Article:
Four years ago, Casey Boyd decided that four-wheeling would make for a nice break from his job as a plumber. So he read a few magazines and started looking for a rig. His first choice was an '87 Suzuki Samurai because it was both cheap and capable. After playing with it on the trail for a while, though, Casey began the inevitable modifications.
The first big hurdle, of course, was money. He and a few friends did some of the initial work, but once Casey had some cash set aside, he took his Suzuki to Grady's Extreme Offroad in Rancho Cordova, California. Grady had originally designed and built the quarter-elliptical rear suspension for this rig, and Casey was so pleased with the work that he brought it back to have Grady's take it to the next level. The build-up began by stripping the rig down to the bare frame and welding in a new rollcage. The frame and tubes were then sandblasted and powdercoated Cardinal Red.
When Grady's originally installed the rear quarter-elliptical suspension, it had also installed Sway-A-Way Race Runner 2.0 16-inch shocks and then bobbed the rear frame 14 inches while adding 18 inches to the front of the frame for more wheelbase stability. Capitalizing on this design, it went on to install a custom four-link coilover system up front that also uses Sway-A-Way Race Runner 2.0 16-inch shocks.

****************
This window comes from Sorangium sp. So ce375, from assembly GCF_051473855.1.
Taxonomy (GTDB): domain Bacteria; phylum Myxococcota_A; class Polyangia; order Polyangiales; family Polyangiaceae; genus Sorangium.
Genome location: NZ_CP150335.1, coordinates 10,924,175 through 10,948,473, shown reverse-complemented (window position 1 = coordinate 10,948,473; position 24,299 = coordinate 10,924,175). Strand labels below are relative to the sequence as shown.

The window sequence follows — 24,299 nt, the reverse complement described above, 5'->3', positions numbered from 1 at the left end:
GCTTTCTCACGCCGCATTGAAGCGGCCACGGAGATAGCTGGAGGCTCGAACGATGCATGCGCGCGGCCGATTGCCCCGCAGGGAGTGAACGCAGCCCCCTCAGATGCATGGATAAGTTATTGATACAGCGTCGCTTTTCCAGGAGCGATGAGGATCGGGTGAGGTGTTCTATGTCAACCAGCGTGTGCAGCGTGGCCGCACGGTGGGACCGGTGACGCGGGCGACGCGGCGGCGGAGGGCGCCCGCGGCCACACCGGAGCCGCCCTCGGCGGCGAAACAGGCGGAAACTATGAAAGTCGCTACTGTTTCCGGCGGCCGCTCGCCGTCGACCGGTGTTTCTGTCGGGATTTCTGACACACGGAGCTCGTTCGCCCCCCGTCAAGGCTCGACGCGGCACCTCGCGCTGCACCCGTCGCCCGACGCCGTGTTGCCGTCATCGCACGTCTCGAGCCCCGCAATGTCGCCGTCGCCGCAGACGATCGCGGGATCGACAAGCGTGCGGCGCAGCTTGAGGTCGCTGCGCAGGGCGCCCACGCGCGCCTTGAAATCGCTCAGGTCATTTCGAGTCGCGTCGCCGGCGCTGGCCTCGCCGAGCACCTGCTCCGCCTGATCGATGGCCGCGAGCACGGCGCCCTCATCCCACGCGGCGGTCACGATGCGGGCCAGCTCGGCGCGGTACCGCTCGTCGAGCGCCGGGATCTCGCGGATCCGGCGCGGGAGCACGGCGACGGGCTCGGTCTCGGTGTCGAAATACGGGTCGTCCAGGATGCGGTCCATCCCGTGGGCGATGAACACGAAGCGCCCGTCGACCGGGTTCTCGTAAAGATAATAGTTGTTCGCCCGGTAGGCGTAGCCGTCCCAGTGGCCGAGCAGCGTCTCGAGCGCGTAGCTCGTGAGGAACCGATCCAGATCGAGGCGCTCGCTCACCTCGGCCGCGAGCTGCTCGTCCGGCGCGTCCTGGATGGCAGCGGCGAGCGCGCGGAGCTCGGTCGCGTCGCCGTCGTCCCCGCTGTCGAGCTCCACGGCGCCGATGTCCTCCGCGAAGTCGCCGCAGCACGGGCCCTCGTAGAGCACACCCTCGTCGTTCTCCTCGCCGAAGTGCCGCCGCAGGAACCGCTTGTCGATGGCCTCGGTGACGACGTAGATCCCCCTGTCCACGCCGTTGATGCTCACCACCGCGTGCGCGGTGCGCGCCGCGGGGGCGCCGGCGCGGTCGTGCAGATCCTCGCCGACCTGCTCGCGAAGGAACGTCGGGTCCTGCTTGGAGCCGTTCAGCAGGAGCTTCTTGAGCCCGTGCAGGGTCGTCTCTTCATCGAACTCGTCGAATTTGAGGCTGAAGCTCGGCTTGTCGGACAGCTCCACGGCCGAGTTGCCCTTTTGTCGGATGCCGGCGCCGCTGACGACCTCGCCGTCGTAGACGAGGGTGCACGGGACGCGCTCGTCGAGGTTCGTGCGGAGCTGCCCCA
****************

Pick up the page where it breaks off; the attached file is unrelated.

Casey decided to hold on to the stock Toyota axles but had both the front and rear equipped with ARB lockers and 5.71 gears. All four corners are capped with 15x10-inch MRT beadlock wheels and Super Swamper TSL-SX 38.5x14.50x15 rubber.
Sending power to this setup is a '95 Vortec V-6, a TH350 tranny, and a Toyota T-case. The only modifications to the engine include a K&N filter and a Flowmaster 3-inch exhaust. A Griffin aluminum radiator, two Spal 2,000-cfm fans, and a Perma Cool Maxi cooler keep everything cool.
The tranny is equipped with a reverse valve body, and the transfer case is filled with Marlin Crawler 4.7:1 gears that produce a final drive ratio of 135:1. Downey supplied the adapter to mate the GM transmission and Toyota T-case, while Howell retro-designed the computer unit and custom wiring harness to make it all work together.
For steering chores, Casey looked to All Pro Off Road for its High Steer steering arms, which were coupled with an AGR Rock Ram unit. The steering wheel itself came from Grant, while the Wilwood quick-disconnect allows easy driver entry. Inside, Casey decided on the comfort of Beard suspension seats.
Grady's designed the custom brush-finished dash, which is outfitted with Auto Meter Ultra-Lite gauges. The bed and floor of the rig are permanently protected with Dupli-Color roll-on bedliner. For those cold winters, a custom heater was installed under the dash, and all the wiring was seen to by Yawan Smith of Premier Power Welder.
To look at this rig, you would think it was finished, but Casey still has more plans. Later this year, the Suzuki will be getting a new Dana 44 up front. Just like the rest of us, Casey will never really be done with his rig. If you keep an eye out on the trails in northern California, you might find this little Zuk climbing the big rocks.